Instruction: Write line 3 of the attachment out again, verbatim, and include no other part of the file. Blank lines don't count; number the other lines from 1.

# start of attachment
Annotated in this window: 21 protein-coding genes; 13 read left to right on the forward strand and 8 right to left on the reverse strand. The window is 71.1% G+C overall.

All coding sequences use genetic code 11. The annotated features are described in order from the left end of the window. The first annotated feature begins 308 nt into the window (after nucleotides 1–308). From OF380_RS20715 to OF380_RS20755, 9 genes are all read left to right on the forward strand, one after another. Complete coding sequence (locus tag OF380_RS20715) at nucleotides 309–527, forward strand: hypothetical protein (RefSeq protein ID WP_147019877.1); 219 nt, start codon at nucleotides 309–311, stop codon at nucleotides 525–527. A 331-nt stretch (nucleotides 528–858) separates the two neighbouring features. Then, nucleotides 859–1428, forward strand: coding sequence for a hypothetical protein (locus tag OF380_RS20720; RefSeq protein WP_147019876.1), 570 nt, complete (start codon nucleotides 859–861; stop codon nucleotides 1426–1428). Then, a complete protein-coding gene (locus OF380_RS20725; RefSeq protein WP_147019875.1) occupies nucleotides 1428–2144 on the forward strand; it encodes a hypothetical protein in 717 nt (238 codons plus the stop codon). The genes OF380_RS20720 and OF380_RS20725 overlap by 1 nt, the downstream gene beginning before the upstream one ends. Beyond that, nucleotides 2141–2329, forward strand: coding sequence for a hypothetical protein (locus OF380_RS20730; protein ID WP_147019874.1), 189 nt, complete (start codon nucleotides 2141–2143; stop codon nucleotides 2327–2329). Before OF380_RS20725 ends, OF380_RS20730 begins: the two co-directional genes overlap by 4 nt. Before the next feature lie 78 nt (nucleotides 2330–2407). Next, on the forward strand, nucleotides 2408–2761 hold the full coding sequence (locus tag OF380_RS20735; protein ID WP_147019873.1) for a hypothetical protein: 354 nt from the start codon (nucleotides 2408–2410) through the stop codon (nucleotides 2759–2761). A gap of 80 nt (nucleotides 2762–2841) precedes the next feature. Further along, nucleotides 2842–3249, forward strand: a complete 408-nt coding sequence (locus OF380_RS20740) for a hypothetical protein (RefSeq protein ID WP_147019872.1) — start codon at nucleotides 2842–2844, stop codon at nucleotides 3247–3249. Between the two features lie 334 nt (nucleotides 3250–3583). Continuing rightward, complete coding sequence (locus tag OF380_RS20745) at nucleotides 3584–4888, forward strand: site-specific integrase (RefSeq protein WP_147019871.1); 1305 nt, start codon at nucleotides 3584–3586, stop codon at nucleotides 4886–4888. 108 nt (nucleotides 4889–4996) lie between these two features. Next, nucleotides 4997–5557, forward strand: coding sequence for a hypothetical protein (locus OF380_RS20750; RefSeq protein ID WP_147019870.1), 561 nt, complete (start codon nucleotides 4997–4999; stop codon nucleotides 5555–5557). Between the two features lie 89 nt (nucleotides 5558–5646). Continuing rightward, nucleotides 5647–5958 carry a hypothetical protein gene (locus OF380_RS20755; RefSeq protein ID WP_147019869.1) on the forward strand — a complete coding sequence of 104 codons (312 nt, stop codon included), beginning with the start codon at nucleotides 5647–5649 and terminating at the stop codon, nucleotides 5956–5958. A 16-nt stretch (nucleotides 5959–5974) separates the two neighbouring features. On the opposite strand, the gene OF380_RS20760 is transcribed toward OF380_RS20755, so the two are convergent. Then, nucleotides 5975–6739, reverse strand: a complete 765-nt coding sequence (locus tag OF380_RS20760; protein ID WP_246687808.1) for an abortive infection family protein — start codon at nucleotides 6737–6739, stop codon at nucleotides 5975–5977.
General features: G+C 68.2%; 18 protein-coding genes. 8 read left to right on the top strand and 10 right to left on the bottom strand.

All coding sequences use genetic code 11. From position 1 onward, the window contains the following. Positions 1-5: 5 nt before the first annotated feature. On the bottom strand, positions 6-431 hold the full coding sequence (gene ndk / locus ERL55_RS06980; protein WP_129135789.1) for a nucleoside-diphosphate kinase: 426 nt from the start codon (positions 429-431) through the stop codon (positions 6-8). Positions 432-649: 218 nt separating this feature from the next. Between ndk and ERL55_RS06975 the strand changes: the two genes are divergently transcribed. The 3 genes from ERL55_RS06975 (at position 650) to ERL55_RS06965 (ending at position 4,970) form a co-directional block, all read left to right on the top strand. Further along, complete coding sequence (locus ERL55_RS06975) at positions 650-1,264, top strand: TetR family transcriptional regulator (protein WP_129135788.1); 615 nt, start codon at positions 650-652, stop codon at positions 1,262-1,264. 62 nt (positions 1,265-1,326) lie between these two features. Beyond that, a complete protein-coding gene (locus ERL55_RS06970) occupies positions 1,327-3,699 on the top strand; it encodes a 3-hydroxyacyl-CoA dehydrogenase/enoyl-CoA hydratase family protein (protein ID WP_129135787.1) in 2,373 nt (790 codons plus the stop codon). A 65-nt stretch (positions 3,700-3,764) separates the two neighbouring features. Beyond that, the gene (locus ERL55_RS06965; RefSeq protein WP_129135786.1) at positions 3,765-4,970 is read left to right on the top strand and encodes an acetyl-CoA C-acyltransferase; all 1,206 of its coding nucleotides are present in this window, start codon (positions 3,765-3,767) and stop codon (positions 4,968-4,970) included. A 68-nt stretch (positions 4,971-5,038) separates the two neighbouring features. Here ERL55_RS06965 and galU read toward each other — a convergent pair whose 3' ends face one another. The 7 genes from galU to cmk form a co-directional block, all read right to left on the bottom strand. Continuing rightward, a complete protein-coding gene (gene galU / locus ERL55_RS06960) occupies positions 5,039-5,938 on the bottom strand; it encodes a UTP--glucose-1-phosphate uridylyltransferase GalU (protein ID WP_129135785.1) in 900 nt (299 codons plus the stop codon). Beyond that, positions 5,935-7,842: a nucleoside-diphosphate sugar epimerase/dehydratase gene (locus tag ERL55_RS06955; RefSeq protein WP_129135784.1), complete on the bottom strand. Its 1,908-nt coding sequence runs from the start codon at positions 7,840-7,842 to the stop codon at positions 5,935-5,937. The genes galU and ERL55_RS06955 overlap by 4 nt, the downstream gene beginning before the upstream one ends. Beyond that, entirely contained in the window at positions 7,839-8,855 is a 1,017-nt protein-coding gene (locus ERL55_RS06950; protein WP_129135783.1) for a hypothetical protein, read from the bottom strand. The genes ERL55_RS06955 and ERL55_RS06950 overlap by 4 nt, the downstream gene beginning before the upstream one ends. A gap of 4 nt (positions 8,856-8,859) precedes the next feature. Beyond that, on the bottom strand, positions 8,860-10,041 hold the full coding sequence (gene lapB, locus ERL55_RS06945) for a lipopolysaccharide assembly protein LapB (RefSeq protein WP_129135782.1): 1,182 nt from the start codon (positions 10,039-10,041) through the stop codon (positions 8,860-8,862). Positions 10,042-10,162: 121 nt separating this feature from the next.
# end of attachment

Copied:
General features: G+C 68.2%; 18 protein-coding genes. 8 read left to right on the top strand and 10 right to left on the bottom strand.